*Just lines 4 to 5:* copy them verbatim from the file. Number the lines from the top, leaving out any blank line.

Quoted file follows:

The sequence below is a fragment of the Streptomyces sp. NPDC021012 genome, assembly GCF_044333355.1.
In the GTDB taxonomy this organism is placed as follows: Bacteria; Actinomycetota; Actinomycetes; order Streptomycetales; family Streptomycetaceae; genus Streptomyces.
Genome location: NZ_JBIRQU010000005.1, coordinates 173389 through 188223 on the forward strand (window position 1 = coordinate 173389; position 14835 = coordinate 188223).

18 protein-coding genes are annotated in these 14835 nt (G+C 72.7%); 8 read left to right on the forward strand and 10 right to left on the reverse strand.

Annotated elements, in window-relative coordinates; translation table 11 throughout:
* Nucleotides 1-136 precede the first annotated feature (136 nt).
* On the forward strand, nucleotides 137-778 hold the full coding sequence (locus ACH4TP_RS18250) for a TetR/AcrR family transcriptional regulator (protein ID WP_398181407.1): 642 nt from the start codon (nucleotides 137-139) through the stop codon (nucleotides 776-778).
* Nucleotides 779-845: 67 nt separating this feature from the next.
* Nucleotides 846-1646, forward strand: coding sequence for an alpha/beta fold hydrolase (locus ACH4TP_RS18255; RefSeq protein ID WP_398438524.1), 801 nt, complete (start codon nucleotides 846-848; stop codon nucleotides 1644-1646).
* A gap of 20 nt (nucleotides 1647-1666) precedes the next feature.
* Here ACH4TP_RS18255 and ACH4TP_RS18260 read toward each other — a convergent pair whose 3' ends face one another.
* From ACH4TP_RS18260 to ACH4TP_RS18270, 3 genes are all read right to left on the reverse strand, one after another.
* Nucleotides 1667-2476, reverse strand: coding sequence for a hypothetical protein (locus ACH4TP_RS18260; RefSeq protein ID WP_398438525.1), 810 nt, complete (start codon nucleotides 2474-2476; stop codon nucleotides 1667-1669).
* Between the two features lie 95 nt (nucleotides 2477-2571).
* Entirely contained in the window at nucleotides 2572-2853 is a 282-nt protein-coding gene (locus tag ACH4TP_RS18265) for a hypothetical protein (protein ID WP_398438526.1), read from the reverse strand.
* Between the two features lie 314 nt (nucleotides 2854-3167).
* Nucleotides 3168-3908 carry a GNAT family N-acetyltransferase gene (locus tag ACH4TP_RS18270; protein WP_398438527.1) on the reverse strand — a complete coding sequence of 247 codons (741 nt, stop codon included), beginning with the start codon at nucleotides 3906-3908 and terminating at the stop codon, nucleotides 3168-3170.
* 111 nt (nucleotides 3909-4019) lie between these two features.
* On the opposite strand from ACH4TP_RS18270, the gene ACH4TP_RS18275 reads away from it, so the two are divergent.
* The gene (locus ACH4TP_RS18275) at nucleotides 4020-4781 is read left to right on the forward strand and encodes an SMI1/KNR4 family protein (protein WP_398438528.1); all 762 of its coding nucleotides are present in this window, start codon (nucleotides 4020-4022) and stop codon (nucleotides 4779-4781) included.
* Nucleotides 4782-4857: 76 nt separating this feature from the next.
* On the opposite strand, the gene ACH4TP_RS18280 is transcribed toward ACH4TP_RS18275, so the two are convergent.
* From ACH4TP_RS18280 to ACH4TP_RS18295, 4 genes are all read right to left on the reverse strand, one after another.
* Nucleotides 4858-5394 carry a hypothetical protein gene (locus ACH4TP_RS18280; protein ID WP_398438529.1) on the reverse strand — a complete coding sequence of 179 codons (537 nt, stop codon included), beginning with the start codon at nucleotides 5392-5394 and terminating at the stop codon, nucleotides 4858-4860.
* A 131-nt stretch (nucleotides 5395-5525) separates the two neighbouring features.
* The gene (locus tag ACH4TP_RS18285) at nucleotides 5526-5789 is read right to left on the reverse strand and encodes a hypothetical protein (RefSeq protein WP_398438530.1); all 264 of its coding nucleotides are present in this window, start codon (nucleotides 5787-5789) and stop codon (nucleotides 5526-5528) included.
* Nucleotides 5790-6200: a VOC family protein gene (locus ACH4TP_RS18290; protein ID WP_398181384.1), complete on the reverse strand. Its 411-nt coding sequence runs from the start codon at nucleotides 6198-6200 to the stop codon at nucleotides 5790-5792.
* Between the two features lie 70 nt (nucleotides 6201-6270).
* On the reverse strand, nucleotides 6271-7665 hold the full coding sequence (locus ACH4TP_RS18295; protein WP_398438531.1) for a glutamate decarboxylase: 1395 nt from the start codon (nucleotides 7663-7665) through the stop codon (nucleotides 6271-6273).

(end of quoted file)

18 protein-coding genes are annotated in these 14835 nt (G+C 72.7%); 8 read left to right on the forward strand and 10 right to left on the reverse strand.

Annotated elements, in window-relative coordinates; translation table 11 throughout: